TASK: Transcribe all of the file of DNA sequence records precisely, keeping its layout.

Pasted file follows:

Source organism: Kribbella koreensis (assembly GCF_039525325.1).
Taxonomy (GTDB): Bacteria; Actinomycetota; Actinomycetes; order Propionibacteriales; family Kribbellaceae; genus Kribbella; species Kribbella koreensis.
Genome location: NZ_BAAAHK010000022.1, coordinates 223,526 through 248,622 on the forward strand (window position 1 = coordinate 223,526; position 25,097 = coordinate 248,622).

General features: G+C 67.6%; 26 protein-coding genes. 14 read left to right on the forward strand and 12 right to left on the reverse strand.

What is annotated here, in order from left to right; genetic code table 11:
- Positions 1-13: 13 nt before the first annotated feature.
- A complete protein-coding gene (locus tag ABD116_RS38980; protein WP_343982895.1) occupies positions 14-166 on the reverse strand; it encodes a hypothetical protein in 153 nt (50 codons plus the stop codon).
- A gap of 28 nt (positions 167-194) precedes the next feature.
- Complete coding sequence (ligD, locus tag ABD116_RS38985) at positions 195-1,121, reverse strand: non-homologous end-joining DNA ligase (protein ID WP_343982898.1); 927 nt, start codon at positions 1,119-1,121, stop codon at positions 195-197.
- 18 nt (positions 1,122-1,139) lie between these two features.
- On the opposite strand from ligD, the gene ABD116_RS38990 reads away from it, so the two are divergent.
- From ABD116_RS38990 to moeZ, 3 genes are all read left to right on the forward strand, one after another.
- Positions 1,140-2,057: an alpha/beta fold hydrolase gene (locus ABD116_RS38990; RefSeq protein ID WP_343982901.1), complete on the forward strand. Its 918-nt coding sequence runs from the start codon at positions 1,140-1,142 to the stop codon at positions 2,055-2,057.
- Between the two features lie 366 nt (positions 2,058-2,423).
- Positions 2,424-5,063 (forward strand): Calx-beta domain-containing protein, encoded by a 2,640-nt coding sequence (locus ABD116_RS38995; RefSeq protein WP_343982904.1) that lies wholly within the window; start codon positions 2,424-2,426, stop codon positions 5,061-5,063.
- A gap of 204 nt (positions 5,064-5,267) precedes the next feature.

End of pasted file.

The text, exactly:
Source organism: Kribbella koreensis (assembly GCF_039525325.1).
Taxonomy (GTDB): Bacteria; Actinomycetota; Actinomycetes; order Propionibacteriales; family Kribbellaceae; genus Kribbella; species Kribbella koreensis.
Genome location: NZ_BAAAHK010000022.1, coordinates 223,526 through 248,622 on the forward strand (window position 1 = coordinate 223,526; position 25,097 = coordinate 248,622).

General features: G+C 67.6%; 26 protein-coding genes. 14 read left to right on the forward strand and 12 right to left on the reverse strand.

What is annotated here, in order from left to right; genetic code table 11:
- Positions 1-13: 13 nt before the first annotated feature.
- A complete protein-coding gene (locus tag ABD116_RS38980; protein WP_343982895.1) occupies positions 14-166 on the reverse strand; it encodes a hypothetical protein in 153 nt (50 codons plus the stop codon).
- A gap of 28 nt (positions 167-194) precedes the next feature.
- Complete coding sequence (ligD, locus tag ABD116_RS38985) at positions 195-1,121, reverse strand: non-homologous end-joining DNA ligase (protein ID WP_343982898.1); 927 nt, start codon at positions 1,119-1,121, stop codon at positions 195-197.
- 18 nt (positions 1,122-1,139) lie between these two features.
- On the opposite strand from ligD, the gene ABD116_RS38990 reads away from it, so the two are divergent.
- From ABD116_RS38990 to moeZ, 3 genes are all read left to right on the forward strand, one after another.
- Positions 1,140-2,057: an alpha/beta fold hydrolase gene (locus ABD116_RS38990; RefSeq protein ID WP_343982901.1), complete on the forward strand. Its 918-nt coding sequence runs from the start codon at positions 1,140-1,142 to the stop codon at positions 2,055-2,057.
- Between the two features lie 366 nt (positions 2,058-2,423).
- Positions 2,424-5,063 (forward strand): Calx-beta domain-containing protein, encoded by a 2,640-nt coding sequence (locus ABD116_RS38995; RefSeq protein WP_343982904.1) that lies wholly within the window; start codon positions 2,424-2,426, stop codon positions 5,061-5,063.
- A gap of 204 nt (positions 5,064-5,267) precedes the next feature.